It was 2:30 am Friday morning when my wife said, “Steve,,, Anthony Bourdain killed himself!” I was shocked to hear this stunningly devastating news. I reflected for a while on the loss of such an amazing man who has brought so much to so many.
When I fell back asleep I went into a remarkable dream in which my wife and I were together with Anthony, cooking, eating, drinking and talking. The dream was so real and went on for a long time. I even awoke hungover. I could actually hear his voice and we felt so close to him as though we had been friends forever.
I have learned that it was like that for people who would have a chance-meeting with Tony. Even in passing, he would take the time to snap a photo and chat about whatever was on each person’s mind. Those who knew him intimately said that he was kind, loving and generous. He was hugely talented and yet extraordinarily humble. He was a “cook,” not a chef. He was a “storyteller,” not a journalist. And, he combined both of those passions as he opened up the world with it’s parts unknown to many who may never venture to those areas, but will have had the virtual experience of visiting them with Anthony as their tour guide.
As the world reels in the wake of back-to-back suicides of designer, Kate Spade, and Anthony Bourdain, experts warn that these are just two of many that draw less global attention yet nonetheless leave grieving friends and family behind bereft in their struggle to find meaning and solace. The suicide rate in America has surged upwards of 30% over the past decade and men lead the pack.
Men’s suicides and preceding struggles with mental illness often go overlooked. Men in the US kill themselves at 3.5-times the rate that women do but may be less likely to seek medical help or community support. What’s the cause for that? We seek answers to the hard questions that linger after a personal loss, or one that’s on the world stage that feels as personal as losing a close loved one. A current headline posed a probable cause:
The rise of male depression: Doctors warn masculinity forces men into loneliness - and makes it harder to confide in others about mental health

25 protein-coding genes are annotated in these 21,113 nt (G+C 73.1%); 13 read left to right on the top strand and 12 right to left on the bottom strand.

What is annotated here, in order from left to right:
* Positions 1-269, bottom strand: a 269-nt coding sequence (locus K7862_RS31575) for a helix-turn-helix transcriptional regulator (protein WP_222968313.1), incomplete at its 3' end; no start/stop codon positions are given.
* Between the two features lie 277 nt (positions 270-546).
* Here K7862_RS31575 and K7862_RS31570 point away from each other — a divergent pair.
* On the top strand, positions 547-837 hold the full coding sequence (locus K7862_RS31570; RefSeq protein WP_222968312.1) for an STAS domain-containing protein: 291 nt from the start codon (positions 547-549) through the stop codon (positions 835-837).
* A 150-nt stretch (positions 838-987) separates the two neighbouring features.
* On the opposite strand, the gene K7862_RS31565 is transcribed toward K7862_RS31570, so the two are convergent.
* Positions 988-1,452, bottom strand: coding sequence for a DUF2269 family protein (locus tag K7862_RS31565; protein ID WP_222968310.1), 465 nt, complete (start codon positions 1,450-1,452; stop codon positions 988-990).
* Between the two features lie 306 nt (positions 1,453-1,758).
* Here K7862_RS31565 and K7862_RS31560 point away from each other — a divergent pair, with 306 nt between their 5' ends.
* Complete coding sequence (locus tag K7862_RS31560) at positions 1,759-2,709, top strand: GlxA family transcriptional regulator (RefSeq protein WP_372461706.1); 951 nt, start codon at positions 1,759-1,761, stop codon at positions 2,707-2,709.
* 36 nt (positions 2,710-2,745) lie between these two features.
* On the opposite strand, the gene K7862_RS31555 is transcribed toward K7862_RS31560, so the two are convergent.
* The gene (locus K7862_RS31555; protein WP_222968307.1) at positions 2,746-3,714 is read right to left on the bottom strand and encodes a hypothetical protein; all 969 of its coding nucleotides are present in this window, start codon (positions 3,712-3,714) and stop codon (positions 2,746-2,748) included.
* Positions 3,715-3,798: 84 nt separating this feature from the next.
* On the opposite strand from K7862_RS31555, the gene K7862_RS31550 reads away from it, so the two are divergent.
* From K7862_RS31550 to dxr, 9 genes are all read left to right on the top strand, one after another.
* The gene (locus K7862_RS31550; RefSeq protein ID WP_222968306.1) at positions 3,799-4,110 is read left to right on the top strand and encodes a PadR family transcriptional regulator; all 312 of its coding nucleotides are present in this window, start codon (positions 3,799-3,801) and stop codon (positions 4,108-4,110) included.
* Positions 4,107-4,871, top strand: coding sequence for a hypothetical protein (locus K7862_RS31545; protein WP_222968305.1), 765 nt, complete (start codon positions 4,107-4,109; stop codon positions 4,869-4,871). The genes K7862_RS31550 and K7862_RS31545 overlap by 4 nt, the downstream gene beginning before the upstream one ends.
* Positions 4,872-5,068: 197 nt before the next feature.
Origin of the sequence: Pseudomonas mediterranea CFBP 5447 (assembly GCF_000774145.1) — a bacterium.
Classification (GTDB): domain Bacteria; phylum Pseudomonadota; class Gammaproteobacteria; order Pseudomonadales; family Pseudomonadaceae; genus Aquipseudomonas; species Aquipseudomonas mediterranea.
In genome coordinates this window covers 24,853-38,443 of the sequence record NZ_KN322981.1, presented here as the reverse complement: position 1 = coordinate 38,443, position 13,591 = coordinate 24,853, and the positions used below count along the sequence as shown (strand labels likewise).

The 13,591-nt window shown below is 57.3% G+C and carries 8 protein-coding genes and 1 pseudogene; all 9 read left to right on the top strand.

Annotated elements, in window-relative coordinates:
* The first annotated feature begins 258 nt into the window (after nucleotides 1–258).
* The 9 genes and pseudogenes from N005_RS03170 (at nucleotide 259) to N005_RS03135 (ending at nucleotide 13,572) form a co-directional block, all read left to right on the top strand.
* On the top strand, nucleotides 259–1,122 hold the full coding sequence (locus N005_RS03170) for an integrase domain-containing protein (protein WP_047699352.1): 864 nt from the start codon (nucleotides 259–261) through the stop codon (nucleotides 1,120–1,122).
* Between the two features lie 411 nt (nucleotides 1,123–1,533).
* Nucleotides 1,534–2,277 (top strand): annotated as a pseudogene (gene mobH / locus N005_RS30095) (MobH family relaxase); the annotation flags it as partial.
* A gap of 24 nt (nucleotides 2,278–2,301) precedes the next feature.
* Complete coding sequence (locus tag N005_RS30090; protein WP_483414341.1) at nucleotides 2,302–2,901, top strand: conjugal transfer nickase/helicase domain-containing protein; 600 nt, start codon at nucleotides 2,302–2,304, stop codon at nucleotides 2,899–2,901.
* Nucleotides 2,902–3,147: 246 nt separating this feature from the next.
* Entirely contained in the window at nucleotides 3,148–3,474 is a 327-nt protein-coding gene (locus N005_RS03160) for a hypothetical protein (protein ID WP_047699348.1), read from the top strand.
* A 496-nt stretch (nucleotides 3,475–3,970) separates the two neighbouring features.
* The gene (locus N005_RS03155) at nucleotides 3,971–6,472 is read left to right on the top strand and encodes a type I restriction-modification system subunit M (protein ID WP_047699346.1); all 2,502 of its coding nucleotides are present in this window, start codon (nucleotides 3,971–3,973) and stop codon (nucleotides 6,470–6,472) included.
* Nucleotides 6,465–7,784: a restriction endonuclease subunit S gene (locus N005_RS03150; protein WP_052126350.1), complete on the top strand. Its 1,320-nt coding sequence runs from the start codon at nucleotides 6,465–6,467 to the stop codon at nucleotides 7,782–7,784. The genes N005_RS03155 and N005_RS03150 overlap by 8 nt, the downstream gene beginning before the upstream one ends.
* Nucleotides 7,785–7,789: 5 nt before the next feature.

- According to the CDC's latest figures, nearly 45,000 people may kill themselves in a year
- Men account for seven out of 10 of these deaths
- Mental health issues often go unaddressed for men who are taught to hide their emotions
- Two experts told DailyMail Online how loneliness is fueling men's mental health crises, and how simple communication could save their lives
Among the leading theories for why suicide is so much more prevalent among men than women is that men are more likely to abuse drugs and alcohol.
Journalist Natalie Rahhal of DailyMail interviewed Dr Jonathan Gerkin, a University of North Carolina psychiatrist, “He takes a therapist's approach and believes that our culture - particularly in the US, but worldwide - has not conditioned men to be reflective about, let alone accepting of their own emotions, and that can lead them to a profound sense of loneliness.
Dr. Gerkin states that 'Loneliness is such an attention-grabbing feeling, and if men can't reflect and respond to that, they can get caught up in trying to eliminate those feelings by minimizing, acting macho, or acting out in dangerous ways,' including substance misuse, he says.
'Acting out can be outward, or it can be self-directed, like taking one's life,' Dr Gerkin adds.
He says that this isolation happens to men who are not 'lucky to encounter more acceptance, or be raised in a family that encourages it, or to be exposed to it in therapy.'